The German Pointer has high intelligence, it can be taught to many commands, not limited to basic ones. In the learning process, you need to have a positive attitude, be patient, attentive, and use various types of rewards and refusals to achieve your goal. In fact, Kurzhaar loves to study, it is, so to speak, in his blood, the main thing here is not to spoil the case yourself.

Much attention also needs to be paid to behavioral correction and obedience development, in addition to emphasizing refusal commands. This will help you keep your dog from wandering around to explore new smells. Unreasonable yelling, inadequacy, anger, and beatings should be excluded. You should only punish a dog for a serious offense.

Care

The Kurzhaar breed dog has a very short coat and therefore needs to be combed once a week and enough. Always keep your dog’s ears and eyes clean, and trim his nails once a week. Bathe the dog about twice a week.

Feeding

The German Shorthaired Pointer is a hunting breed that requires a specific diet, in particular, animal protein in large quantities. It can be boiled meat, cut into pieces. Offal and cartilage are equally important. Puppies should eat foods high in calcium: milk, cottage cheese, kefir. Thanks to them, the puppy will grow up with healthy teeth and bones. By the age of three months, the number of dairy products must be reduced.

Kurzhaar’s diet should also include porridge cooked in broth (except for pearl barley). Please note that adding salt is highly undesirable. Dilute the insipid taste of porridge with fiber-containing foods: pumpkin, zucchini, carrots.

Puppies up to six months need to be fed five times a day while giving out small portions. After six months, the number of feedings is reduced to three. Kurzhaar must have constant access to drinking water. Use bottled or tap water, letting it brew for 6-8 hours.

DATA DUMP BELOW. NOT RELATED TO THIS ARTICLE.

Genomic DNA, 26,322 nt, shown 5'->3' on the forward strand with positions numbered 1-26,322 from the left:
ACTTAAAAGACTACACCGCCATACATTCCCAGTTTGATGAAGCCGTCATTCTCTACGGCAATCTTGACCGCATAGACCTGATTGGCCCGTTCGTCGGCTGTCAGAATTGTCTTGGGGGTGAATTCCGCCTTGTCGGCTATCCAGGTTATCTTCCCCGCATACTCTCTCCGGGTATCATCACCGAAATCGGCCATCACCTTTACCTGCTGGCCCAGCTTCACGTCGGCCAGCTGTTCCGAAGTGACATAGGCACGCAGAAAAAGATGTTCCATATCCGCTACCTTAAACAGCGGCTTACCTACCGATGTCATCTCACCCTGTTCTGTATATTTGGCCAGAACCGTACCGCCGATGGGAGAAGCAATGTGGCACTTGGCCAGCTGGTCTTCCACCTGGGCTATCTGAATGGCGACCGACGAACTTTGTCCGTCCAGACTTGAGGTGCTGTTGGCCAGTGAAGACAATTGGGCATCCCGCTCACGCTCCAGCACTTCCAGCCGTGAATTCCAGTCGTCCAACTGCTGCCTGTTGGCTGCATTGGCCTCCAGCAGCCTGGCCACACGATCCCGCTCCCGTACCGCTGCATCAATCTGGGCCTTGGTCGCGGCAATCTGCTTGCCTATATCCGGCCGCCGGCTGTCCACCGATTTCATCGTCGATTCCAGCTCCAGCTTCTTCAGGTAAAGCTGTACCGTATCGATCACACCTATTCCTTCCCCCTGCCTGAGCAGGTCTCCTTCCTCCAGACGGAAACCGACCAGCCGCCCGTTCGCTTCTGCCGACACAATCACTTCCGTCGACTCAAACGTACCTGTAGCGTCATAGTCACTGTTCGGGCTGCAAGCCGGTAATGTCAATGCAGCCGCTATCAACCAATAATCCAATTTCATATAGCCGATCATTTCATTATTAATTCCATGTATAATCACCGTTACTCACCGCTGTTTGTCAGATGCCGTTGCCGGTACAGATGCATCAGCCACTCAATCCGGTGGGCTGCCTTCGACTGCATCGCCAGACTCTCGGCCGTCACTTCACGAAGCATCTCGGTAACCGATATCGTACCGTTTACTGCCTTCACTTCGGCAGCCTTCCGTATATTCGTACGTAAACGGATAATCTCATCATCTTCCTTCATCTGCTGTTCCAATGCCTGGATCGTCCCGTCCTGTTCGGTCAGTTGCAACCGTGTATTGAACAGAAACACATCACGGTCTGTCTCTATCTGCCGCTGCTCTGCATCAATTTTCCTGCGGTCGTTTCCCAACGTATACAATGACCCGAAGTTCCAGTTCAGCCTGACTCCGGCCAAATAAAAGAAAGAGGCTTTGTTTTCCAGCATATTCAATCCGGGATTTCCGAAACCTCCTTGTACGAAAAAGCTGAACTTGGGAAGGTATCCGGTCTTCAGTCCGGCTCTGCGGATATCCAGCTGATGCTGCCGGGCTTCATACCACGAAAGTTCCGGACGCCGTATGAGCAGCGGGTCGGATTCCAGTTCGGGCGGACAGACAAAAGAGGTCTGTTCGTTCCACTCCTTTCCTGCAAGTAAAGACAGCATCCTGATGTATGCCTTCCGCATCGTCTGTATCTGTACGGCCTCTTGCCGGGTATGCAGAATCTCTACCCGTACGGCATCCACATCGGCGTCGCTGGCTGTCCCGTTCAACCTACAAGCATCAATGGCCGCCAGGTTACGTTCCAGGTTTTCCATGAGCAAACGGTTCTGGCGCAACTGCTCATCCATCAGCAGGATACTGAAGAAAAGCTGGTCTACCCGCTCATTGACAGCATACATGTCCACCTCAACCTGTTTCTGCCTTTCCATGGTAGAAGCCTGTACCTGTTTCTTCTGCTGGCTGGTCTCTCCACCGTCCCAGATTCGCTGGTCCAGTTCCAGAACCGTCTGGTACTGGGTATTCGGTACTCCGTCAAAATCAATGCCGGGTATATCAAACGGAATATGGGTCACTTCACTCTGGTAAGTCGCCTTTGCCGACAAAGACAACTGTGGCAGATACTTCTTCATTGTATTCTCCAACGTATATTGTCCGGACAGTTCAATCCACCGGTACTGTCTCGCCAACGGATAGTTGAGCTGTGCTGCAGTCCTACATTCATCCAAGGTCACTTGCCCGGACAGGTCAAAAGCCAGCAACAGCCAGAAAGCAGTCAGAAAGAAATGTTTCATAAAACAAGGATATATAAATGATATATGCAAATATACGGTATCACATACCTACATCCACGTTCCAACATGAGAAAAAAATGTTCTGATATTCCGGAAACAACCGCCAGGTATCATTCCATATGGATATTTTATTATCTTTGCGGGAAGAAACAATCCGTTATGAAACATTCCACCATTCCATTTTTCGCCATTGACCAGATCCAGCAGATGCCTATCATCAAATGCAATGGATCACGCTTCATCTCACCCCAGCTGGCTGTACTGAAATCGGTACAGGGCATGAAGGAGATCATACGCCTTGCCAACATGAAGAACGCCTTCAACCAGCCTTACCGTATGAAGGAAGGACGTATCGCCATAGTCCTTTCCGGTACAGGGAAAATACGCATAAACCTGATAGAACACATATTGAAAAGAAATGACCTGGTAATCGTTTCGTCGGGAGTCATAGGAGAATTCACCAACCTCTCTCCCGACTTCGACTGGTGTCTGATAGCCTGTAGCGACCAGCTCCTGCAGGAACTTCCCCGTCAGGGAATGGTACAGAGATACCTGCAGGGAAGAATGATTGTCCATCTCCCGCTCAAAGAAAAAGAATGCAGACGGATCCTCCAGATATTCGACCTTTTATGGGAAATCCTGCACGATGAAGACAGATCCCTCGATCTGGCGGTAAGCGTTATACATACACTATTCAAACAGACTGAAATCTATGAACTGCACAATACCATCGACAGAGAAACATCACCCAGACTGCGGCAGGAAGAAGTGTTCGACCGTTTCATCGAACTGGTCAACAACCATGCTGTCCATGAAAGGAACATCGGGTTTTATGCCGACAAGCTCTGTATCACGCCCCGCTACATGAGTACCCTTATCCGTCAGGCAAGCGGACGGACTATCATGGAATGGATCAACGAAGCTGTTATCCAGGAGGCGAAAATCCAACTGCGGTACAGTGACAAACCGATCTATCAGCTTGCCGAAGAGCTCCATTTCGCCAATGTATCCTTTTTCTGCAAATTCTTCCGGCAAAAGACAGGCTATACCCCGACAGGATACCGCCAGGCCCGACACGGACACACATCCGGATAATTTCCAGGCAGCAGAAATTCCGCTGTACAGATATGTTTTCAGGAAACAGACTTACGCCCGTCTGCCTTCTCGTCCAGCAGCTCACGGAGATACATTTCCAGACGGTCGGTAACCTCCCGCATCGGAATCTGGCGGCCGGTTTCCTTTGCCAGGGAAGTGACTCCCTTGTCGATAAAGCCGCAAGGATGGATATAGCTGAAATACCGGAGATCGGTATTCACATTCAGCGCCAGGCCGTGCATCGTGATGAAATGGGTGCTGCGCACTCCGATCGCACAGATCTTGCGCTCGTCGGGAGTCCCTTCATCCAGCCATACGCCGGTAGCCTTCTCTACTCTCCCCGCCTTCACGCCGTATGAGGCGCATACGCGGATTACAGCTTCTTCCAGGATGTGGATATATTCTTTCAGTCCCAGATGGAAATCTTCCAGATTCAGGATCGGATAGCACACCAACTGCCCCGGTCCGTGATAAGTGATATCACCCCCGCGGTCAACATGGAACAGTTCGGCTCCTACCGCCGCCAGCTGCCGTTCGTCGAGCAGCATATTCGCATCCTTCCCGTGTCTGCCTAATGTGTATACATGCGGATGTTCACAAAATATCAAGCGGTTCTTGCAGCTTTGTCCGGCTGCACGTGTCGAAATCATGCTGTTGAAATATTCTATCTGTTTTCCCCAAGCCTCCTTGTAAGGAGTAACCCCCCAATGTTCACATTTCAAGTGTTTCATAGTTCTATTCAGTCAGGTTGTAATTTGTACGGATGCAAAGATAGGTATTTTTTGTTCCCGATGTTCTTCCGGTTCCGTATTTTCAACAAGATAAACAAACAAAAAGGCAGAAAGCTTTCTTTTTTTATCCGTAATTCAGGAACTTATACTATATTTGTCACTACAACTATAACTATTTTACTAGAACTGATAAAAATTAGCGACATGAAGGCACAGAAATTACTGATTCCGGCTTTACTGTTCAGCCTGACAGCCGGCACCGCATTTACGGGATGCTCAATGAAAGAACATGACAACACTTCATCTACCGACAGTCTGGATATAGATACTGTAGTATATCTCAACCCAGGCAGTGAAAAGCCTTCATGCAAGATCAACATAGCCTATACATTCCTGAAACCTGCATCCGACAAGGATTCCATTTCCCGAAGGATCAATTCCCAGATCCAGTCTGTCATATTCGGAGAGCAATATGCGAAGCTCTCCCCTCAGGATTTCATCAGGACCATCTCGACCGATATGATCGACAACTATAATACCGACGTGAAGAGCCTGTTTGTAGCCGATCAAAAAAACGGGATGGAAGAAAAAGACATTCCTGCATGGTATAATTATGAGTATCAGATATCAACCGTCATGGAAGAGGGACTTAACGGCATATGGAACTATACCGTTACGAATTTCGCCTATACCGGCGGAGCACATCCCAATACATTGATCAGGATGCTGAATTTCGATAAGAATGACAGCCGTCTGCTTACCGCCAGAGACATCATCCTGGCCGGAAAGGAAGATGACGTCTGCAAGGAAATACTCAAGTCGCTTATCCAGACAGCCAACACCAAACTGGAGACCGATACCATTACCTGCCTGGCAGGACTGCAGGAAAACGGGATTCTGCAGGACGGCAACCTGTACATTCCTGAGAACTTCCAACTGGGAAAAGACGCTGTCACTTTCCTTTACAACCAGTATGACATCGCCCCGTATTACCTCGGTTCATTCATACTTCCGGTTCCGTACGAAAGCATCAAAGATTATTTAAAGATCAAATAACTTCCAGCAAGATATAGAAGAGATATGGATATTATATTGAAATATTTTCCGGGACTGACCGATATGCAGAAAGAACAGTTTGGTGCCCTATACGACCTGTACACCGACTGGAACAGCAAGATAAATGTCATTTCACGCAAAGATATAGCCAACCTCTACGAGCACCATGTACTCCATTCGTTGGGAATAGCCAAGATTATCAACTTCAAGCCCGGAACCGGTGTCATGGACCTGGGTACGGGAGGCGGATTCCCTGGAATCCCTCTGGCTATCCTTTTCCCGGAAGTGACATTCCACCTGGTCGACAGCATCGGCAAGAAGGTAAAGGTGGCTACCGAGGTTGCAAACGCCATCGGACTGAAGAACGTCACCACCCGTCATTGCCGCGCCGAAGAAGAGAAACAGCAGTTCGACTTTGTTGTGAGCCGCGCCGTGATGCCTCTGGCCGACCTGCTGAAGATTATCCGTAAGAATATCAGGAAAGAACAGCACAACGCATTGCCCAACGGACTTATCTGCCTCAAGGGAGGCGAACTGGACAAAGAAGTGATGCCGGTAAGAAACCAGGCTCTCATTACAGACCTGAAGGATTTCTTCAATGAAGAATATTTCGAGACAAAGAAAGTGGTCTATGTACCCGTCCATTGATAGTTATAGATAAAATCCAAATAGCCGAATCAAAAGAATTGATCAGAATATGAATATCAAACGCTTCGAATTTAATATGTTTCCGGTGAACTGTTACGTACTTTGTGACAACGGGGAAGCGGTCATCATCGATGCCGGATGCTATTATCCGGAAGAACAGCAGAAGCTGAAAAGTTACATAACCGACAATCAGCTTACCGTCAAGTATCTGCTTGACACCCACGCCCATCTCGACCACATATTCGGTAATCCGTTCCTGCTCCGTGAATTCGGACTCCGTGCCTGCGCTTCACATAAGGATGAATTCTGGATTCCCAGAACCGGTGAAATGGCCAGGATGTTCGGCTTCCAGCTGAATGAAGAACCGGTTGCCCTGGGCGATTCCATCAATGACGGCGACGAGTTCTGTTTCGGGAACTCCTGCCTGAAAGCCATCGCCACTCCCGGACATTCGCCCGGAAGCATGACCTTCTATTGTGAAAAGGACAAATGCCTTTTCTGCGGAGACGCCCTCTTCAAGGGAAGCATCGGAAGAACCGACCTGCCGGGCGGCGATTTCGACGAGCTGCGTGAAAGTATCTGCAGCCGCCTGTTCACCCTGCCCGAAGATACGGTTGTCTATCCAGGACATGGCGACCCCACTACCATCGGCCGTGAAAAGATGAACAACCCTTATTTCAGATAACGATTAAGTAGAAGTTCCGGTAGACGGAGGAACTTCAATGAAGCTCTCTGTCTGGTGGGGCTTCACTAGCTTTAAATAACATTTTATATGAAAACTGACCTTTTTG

Health

The breed is distinguished by its endurance and strong immunity, so dogs rarely bother the owner with their malaise. However, some diseases are the most common in German Shorthaired Pointers. Among them:

  • dysplasia of the joints;
  • ear infections;
  • lack of iodine;
  • volvulus;
  • piroplasmosis;
  • volvulus of the eyelids;
  • epilepsy;
  • melanoma;
  • cataract;
  • arthritis;
  • otitis.

The number of genetic diseases in Kurzhaars is small in comparison with other dog breeds. The exception is von Willebrand disease, a blood-related ailment.

How to Choose a Puppy

If you want to become the owner of a healthy and harmoniously developed baby, do not purchase it from breeders with a dubious reputation. You should not go to the markets, chasing a low price. These savings will further translate into regular visits to the veterinary clinic.

Specialized nurseries are where to go in search of the German Shorthaired Pointer. The ideal age to acquire a puppy is 2-6 months. The baby’s psyche is already quite stable, and there will be no problems with adaptation to a new family. Before checking out the litter, ask the breeder to show the parents. Their shortcomings are most often reflected in the offspring.

When choosing a future pet, pay attention to the most playful and active puppy. Shiny coat, perky eyes, moderate fatness – all these are indirect signs that the baby will not go to the veterinary clinic the next day. And, of course, do not forget to listen to your own heart: it will never let you down!